“Mama, is this football or baseball that I’m playing right now?” C.J. asked as he attempted to field ground balls, looking completely overwhelmed.
“You’re playing baseball. Do you like it?” I said.
“No,” he said matter-of-factly.
He can’t be bothered to keep things like that straight. He can name every Disney princess and her movie of origin, specific shades of pink and purple, and the difference between a braid, a french braid, a ponytail and pigtails. But, baseball and football have no defining characteristics that set each other apart in his brain.
C.J. had tried baseball before. It didn’t exactly go well, he didn’t exactly like it, but that was nearly two years ago and we wanted him to give it another go. He shies away from athletics and we don’t want him to. He’s tried baseball, flag football, soccer, gymnastics and swimming. We want him to feel comfortable competing, being part of a team and being athletic.
We asked him if he wanted to try baseball again. Yes. No. Yes. Yes. Yes. No. Yes. No. No. Yes. Yes. We signed him up for the local recreation league and C.J. was picked to be on the Seattle Mariners.
“What’s a mariner?” he asked his dad.
“A seaman,” C.J.’s Dad said. I couldn’t help but giggle.
“It’s like a sailor,” C.J.’s Dad said, giving my juvenile humor a dirty look.
“What team are you on?” Nana Grab Bags asked C.J.
“The Sailors,” C.J. said.
“Oh, how fun!” Nana Grab Bags said, not knowing her professional baseball teams and fully trusting C.J.
“You’re not on the sailors, you’re on the Mariners,” I corrected C.J.
“They are the same thing, Daddy told me. And, that’s why there is an ‘S’ on my hat,” C.J. argued. I pick my battles and this wasn’t going to be one of them. C.J. was a sailor.
The Seattle Sailors were comprised of four and five year olds, all boys, most of them had little to no baseball experience. They met every Sunday for a 45 minute practice followed by a one inning game.
On the way to the first practice/game, C.J. insisted that he didn’t want to play baseball anymore.
“Well, you haven’t even started yet, how do you know that you don’t want to play?” I asked.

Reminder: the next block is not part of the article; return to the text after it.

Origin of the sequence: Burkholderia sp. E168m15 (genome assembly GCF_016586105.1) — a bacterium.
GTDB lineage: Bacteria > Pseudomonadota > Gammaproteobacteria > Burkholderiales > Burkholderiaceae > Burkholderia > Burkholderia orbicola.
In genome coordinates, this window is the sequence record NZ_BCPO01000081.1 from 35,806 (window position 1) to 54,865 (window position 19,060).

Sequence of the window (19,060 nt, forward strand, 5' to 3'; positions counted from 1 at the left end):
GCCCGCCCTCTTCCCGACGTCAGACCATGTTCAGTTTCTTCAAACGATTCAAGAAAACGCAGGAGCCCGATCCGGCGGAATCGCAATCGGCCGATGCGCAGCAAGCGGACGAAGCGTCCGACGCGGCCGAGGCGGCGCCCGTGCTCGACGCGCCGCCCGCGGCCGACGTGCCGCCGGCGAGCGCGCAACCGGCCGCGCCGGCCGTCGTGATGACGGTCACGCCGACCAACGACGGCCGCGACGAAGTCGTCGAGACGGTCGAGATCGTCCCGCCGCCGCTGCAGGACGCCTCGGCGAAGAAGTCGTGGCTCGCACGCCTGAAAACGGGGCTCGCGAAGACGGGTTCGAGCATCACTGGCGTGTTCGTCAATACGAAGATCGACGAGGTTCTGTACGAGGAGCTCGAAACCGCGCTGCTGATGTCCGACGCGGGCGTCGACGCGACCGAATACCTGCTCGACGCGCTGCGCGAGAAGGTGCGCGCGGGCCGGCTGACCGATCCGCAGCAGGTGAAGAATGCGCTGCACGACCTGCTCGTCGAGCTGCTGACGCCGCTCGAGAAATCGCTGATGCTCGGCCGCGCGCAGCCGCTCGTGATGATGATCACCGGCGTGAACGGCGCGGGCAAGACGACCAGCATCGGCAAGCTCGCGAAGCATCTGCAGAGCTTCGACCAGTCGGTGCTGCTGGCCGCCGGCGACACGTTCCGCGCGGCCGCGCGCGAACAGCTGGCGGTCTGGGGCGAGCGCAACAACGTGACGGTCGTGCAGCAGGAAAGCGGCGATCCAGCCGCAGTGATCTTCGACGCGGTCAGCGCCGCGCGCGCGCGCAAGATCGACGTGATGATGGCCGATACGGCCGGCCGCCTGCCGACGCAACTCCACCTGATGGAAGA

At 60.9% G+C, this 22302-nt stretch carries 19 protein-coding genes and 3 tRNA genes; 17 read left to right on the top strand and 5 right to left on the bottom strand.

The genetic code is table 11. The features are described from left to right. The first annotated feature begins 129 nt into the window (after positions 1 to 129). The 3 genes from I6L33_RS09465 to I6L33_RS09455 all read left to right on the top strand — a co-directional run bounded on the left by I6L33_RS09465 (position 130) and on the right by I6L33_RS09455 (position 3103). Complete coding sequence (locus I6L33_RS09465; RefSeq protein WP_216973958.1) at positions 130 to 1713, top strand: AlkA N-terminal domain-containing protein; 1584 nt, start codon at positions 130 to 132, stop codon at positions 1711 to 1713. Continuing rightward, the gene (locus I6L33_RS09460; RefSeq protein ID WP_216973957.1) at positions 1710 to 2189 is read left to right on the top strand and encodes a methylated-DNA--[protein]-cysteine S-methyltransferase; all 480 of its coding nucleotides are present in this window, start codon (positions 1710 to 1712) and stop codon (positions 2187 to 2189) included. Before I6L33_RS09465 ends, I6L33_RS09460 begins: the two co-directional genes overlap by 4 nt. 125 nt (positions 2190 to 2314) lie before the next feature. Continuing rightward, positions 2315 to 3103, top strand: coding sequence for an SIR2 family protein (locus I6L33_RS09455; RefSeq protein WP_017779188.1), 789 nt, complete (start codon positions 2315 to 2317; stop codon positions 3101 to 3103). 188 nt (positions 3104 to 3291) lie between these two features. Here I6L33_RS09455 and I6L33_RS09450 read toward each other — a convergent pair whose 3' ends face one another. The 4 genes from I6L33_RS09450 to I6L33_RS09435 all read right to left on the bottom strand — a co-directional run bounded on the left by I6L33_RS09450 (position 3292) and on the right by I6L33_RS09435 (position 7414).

“Cause I know,” he said looking out the window with arms tightly crossed against his chest. His pink and purple fingernails peeking out.
“You only have to do it six times, then you don’t have to do it again if you don’t want to,” I reasoned.
About half of the kids on the team had a dad by their side throughout the practice and the game. C.J.’s Dad was there every step of the way, coaching C.J. and reminding him that he would get a snow cone from the snack bar after the game if he tried his hardest.
The Sailors were up first. The league supplied four batting helmets: two black, one navy blue and one pink. The boys in the dugout avoided the pink helmet like it had the plague, or worse — the cooties. Not C.J. As his turn to bat neared he proudly put on the pink batting helmet. His dad was acting as first base coach and watched the scene unfold from a few feet away.
None of the boys said anything to C.J. about his helmet choice. They were probably all glad that they wouldn’t have to wear the pink helmet since it was on his head. C.J. was next up to bat and one of the other fathers walked up to him and started to remove the helmet.
“You don’t want to wear a pink helmet buddy,” he said as he pulled it off of C.J.’s head.
C.J.’s Dad left his job at first base.
“Actually, he wants to wear the pink helmet,” he said to the other father.
C.J. skipped to home plate for his ups. He hit the ball and I watched as my boy in the pink helmet ran straight to third base while his dad yelled to him from first base. C.J.’s Brother laughed uncontrollably.
After every player on our team had a chance to hit the ball and run the bases, it was time to play the field. C.J. was shortstop with his dad by his side. I could see it; C.J. started to get bored. Halfway through the other teams’ ups, I watched as C.J. dropped his baseball mitt to the ground and took off his hat with the “S” on it and threw it to the ground. He casually walked off of the field. C.J.’s Dad didn’t notice that he’d been ditched until C.J. had reached the dugout, where he promptly began collecting his things.
“What are you doing?” I asked C.J. when I got to the dugout.
“I’m all done. I only like baseball when I’m hitting the ball,” he said informatively.
“That’s how everybody feels, but you gotta go out there and catch the ball and try to get the other team out,” C.J.’s Dad said.
“No, thank you,” C.J. said, now sitting on the dugout bench and swinging his feet.
The inning was over, marking the end of the game.
“Do I get a snow cone?” C.J. asked.
“Did you try your hardest?” I asked.
“No, I didn’t. No snow cone.”
“Can I have a trophy with a girl baseball player on top instead?” he asked pointing to the gold male on the top of the trophy he had been given.
“No, baby, you don’t get to pick. If there are more boys than girls on your team, then the whole team gets a boy trophy. If there are more girls than boys on your team, then the whole team gets a girl trophy,” I said, kind of making up my own rules.
“I want to play on a girls’ team next time, then,” C.J. said.
“Oh, so you want to play baseball again?” I asked.
“No, never mind. I don’t want to play baseball ever again, but if I did, I’d want to be on a girls’ team, not the Sailors.”